Snow levels in the mountains of southwestern B.C. are exceptionally low.
And while that’s halted skiing at some hills, it may also mean trouble in the months ahead for local water users and migrating salmon.
The B.C. River Forecast Centre’s latest snow survey shows the Lower Fraser watershed has a snowpack of just 45 per cent of the long-term average and Vancouver Island is even lower at just 15 per cent of normal.
“These are very low for this time of year,” said River Forecast Centre hydrologist Tobi Gardner.
He said the warm winter in the Lower Mainland and some very wet winter storms, followed by a mostly dry and mild February, have conspired to melt much of the lower and mid-elevation snow.
Some specific sampling locations are in record low territory.
Jump Creek, between Nanaimo and Port Alberni on the spine of Vancouver Island, measured no snow at all in the latest snow survey – the first zero reading at this time of year since 1966.
Within the Lower Fraser, Spuzzum Creek at 20 per cent, Wahleach Lake at 26 per cent and the Chilliwack River at 44 per cent are all at or near record low readings. (See charts below.)
— Dan Fletcher (@dan_f_fletcher) February 21, 2015
Metro Vancouver officials say it’s too soon to predict if a lack of snow will force unusual watering restrictions come June as a conservation measure.
Reservoirs that supply the Metro drinking water system are typically fed not just by melting snow but also significant amounts of rain.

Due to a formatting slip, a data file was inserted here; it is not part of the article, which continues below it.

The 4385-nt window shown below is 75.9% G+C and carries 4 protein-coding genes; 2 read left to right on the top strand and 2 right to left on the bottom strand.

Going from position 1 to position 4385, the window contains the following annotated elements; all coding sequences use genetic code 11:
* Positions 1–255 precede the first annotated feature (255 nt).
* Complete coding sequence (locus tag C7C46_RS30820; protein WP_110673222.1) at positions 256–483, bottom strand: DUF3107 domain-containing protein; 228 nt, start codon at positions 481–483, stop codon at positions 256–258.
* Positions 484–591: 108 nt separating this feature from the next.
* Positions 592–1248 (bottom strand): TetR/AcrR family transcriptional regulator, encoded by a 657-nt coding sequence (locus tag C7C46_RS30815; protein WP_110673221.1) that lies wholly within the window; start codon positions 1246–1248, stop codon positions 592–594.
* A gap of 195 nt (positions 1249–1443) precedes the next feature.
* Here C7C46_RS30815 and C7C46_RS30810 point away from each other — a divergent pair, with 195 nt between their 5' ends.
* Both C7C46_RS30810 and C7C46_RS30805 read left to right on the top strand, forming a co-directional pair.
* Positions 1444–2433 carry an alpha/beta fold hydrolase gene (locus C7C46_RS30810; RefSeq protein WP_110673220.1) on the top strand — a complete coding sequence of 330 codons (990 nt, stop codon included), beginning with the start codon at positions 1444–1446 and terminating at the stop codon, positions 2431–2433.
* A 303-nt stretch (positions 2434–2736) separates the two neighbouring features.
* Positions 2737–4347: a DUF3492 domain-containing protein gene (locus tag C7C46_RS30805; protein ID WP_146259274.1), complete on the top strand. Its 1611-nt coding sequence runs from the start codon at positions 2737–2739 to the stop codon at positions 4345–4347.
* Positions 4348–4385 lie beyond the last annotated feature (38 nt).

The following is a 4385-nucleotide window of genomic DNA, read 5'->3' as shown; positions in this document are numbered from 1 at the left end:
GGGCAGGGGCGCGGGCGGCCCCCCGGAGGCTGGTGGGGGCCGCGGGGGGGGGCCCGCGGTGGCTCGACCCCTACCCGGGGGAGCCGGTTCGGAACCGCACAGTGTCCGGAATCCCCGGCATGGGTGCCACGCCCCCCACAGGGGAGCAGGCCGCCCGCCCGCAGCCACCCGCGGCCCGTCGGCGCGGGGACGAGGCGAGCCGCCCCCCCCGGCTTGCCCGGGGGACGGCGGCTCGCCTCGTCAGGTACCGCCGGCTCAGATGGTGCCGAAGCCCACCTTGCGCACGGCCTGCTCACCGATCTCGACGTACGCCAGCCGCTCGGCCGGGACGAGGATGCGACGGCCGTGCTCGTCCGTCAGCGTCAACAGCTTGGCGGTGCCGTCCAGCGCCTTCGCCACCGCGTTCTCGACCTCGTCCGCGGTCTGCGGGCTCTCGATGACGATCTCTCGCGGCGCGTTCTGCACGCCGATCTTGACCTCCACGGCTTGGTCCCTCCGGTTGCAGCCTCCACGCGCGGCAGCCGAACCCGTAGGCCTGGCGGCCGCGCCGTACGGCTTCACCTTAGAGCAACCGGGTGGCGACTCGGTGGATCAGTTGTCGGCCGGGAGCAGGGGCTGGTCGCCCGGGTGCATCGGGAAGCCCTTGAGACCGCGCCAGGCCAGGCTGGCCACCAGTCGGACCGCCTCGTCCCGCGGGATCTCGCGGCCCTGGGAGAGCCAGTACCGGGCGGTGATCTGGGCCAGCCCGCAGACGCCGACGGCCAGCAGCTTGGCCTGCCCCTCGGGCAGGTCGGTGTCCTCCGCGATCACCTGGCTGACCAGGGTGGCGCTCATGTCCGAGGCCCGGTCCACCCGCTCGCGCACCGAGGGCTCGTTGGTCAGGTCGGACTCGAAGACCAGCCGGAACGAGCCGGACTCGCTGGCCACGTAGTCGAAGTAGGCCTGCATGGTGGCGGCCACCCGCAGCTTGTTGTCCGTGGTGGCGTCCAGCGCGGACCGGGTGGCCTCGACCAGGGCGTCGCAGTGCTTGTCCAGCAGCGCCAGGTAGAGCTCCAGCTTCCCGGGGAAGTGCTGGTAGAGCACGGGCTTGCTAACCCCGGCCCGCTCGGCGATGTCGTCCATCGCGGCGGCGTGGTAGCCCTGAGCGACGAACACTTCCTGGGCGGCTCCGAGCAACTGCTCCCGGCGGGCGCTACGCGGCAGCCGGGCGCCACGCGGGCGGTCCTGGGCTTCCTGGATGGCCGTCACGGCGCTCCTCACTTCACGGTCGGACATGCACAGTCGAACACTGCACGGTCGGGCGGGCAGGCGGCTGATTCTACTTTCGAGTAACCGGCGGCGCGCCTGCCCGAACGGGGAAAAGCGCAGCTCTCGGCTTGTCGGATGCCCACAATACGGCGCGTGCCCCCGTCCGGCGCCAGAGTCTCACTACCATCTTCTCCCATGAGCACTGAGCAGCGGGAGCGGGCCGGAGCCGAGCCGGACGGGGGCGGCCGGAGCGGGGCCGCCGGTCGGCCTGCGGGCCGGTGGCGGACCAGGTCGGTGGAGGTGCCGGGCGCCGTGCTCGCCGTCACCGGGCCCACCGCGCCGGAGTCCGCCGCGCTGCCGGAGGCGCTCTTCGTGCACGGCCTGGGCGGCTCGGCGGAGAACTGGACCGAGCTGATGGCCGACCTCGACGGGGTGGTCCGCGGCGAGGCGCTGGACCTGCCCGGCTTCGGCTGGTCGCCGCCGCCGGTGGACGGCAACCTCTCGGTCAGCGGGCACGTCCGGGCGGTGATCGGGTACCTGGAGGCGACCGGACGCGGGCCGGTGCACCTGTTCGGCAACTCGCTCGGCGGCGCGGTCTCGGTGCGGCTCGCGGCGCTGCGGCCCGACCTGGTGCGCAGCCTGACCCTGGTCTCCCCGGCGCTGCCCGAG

Gardner said there’s potential for low river flow conditions in many areas that could hinder returning salmon and affect other species dependent on aquatic habitat.
As for the potential for flooding of the Fraser in the Lower Mainland, he said it’s too soon to say.
“The flood risk is certainly not increased but I think it’s too early to say there is not a threat.”
That’s because 85 per cent of the volume in the Fraser at Mission during the freshet comes from snow melting hundreds of kilometres away in the mid- and upper Fraser watersheds, both of which are close to normal snowpack levels.
“That whole snowpack has to come out as well,” Gardner said, noting several days of hot spring weather could melt the northern snow fast.
There’s still time for more snow to accumulate in the mountains between now and April when snow levels typically peak.
But Gardner said it appears continued warm weather may result in the runoff of the snowpack from the upper elevations about a month earlier than usual, in late April and May.
Jump Creek (south Vancouver Island)
Wolf River (mid Vancouver Island)